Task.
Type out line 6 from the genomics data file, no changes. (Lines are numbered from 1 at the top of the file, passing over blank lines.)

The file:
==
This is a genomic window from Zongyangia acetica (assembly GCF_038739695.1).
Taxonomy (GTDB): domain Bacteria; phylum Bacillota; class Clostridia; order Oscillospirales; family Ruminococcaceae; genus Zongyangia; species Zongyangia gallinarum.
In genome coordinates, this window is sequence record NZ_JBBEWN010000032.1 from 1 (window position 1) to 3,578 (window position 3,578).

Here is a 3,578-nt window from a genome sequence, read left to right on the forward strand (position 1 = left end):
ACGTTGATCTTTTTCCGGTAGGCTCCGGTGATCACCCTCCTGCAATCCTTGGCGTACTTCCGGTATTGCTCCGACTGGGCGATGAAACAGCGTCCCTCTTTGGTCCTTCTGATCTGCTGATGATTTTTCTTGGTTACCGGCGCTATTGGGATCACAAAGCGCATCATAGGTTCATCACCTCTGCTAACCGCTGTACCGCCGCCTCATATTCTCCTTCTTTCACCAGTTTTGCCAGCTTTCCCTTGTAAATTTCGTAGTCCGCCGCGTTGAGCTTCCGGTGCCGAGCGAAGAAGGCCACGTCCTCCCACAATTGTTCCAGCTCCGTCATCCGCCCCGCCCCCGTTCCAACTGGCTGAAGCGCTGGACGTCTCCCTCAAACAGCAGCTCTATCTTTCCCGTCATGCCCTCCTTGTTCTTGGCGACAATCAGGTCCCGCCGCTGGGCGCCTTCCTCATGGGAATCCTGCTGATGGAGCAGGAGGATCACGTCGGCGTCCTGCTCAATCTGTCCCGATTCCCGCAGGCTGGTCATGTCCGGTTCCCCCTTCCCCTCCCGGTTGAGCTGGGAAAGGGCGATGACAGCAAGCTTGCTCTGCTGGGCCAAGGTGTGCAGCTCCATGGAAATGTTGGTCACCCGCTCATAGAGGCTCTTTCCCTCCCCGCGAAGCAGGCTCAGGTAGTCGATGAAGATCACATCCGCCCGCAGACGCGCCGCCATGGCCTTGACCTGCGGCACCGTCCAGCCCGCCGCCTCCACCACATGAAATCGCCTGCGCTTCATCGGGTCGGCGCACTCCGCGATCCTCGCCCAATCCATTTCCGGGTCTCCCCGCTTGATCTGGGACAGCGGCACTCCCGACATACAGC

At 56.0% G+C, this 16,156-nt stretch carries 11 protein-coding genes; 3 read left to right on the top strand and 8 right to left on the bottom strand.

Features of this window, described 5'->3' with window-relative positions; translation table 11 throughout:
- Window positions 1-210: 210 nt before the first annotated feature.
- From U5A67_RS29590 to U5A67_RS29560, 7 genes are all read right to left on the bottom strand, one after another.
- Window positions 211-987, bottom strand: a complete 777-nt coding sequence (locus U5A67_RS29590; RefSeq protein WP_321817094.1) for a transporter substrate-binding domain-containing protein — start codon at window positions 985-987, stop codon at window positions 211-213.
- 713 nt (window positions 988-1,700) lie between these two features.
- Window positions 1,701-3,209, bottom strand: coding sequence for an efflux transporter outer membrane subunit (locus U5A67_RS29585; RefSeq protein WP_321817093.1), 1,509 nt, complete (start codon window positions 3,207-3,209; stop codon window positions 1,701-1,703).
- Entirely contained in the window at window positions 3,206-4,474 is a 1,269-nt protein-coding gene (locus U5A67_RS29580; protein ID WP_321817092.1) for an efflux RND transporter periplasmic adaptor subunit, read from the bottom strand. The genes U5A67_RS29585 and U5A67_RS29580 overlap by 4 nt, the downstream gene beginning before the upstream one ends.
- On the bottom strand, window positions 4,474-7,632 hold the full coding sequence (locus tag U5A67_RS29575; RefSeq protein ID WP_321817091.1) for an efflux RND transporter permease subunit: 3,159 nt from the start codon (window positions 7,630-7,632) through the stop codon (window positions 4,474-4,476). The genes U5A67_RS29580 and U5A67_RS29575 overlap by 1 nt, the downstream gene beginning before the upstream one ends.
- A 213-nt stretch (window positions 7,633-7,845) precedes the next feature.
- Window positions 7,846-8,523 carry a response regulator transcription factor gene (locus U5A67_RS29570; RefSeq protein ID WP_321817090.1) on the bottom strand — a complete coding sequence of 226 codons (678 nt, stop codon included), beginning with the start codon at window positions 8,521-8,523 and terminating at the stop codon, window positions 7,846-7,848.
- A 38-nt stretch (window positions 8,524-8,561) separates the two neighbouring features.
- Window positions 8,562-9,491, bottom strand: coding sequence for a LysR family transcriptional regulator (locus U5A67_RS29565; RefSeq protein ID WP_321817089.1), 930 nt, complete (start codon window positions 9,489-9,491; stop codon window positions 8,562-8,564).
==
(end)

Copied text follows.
At 56.0% G+C, this 16,156-nt stretch carries 11 protein-coding genes; 3 read left to right on the top strand and 8 right to left on the bottom strand.